3. Abramovitz, Moses, 1986. "Catching Up, Forging Ahead, and Falling Behind," The Journal of Economic History, Cambridge University Press, Cambridge University Press, vol. 46(02), pages 385-406, June.
  4. Paul M. Romer, 1989. "Human Capital And Growth: Theory and Evidence," NBER Working Papers 3173, National Bureau of Economic Research, Inc.
  5. Young, Alwyn, 1994. "Lessons from the East Asian NICS: A contrarian view," European Economic Review, Elsevier, Elsevier, vol. 38(3-4), pages 964-973, April.
  6. Robert J. Barro & Jong-Wha Lee, 2000. "International Data on Educational Attainment: Updates and Implications," CID Working Papers, Center for International Development at Harvard University 42, Center for International Development at Harvard University.
  7. Pritchett, Lant, 1996. "Mind your P's and Q's : the cost of public investment is not the value of public capital," Policy Research Working Paper Series 1660, The World Bank.
  8. Fischer, Stanley, 1993. "The role of macroeconomic factors in growth," Journal of Monetary Economics, Elsevier, Elsevier, vol. 32(3), pages 485-512, December.
  9. Rudiger Dornbusch & Sebastian Edwards, 1991. "The Macroeconomics of Populism in Latin America," NBER Books, National Bureau of Economic Research, Inc, number dorn91-1, July.
  10. Easterly, William & Loayza, Norman & Montiel, Peter, 1997. "Has Latin America's post-reform growth been disappointing?," Journal of International Economics, Elsevier, Elsevier, vol. 43(3-4), pages 287-311, November.
  11. Robert E. Hall & Charles I. Jones, 1999. "Why Do Some Countries Produce So Much More Output per Worker than Others?," NBER Working Papers 6564, National Bureau of Economic Research, Inc.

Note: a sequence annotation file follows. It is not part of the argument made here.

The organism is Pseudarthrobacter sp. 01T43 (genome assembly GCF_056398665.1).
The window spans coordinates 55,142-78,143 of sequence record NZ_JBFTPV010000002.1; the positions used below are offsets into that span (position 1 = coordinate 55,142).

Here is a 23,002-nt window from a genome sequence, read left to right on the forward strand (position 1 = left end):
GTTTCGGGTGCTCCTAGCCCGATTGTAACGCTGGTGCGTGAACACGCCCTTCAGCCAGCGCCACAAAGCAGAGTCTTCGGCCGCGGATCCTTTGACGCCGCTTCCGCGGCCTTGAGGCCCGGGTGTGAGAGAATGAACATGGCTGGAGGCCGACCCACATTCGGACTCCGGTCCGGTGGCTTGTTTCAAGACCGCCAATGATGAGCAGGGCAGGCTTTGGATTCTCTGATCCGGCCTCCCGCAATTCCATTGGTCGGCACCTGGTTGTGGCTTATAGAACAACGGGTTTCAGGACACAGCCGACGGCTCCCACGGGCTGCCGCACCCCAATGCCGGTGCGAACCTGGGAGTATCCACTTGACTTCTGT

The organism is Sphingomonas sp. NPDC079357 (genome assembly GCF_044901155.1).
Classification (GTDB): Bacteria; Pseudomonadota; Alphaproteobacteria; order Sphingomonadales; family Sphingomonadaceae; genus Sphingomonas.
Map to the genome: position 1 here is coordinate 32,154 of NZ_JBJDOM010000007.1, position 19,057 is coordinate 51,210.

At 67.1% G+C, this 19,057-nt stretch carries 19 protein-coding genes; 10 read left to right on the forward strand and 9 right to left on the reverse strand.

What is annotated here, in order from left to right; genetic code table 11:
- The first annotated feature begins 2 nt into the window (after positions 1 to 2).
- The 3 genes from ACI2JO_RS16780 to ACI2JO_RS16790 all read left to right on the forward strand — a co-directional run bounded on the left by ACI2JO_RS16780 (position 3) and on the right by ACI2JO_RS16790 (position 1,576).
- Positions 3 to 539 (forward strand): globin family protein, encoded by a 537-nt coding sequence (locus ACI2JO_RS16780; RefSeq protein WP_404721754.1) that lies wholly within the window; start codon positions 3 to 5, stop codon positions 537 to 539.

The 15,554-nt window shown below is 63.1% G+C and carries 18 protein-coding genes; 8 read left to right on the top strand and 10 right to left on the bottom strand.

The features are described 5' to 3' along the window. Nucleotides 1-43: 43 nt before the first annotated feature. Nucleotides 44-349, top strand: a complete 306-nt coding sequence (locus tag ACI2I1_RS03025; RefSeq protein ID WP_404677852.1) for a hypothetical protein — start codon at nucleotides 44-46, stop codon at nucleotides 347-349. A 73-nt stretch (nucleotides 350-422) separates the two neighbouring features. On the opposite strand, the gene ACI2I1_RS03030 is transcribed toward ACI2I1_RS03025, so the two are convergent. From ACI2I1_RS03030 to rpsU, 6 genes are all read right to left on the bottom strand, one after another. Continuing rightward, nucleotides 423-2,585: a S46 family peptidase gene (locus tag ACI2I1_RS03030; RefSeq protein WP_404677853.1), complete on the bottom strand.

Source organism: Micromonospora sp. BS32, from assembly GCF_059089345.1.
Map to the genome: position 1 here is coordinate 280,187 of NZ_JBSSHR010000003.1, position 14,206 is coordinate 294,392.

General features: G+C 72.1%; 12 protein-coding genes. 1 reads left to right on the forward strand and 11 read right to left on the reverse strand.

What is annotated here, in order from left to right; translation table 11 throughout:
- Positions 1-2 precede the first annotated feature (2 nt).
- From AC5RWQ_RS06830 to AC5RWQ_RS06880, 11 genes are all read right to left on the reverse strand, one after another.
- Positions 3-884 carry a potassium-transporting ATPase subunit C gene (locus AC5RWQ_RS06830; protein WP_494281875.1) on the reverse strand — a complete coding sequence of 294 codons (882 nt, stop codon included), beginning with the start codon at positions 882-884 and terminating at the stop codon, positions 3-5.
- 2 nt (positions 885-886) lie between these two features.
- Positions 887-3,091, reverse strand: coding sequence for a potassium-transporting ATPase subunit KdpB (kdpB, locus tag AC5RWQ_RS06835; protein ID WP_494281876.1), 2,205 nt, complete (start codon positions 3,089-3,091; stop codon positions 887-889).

12. Bruton, H.J., 1995. "Total Factor Productivity Growth," Center for Development Economics, Department of Economics, Williams College 139, Department of Economics, Williams College.
  13. Rudiger Dornbusch & Sebastian Edwards, 1989. "Macroeconomic Populism in Latin America," NBER Working Papers 2986, National Bureau of Economic Research, Inc.
  14. Syrquin, Moshe, 1988. "Patterns of structural change," Handbook of Development Economics, Elsevier, in: Hollis Chenery & T.N. Srinivasan (ed.), Handbook of Development Economics, edition 1, volume 1, chapter 7, pages 203-273 Elsevier.
  15. Dahlman, Carl J. & Ross-Larson, Bruce & Westphal, Larry E., 1987. "Managing technological development: Lessons from the newly industrializing countries," World Development, Elsevier, Elsevier, vol. 15(6), pages 759-775, June.
  16. Mankiw, N Gregory & Romer, David & Weil, David N, 1992. "A Contribution to the Empirics of Economic Growth," The Quarterly Journal of Economics, MIT Press, MIT Press, vol. 107(2), pages 407-37, May.
  17. Romer, Paul, 1993. "Idea gaps and object gaps in economic development," Journal of Monetary Economics, Elsevier, Elsevier, vol. 32(3), pages 543-573, December.
  18. Susan M. Collins & Barry P. Bosworth, 1996. "Economic Growth in East Asia: Accumulation versus Assimilation," Brookings Papers on Economic Activity, Economic Studies Program, The Brookings Institution, vol. 27(2), pages 135-204.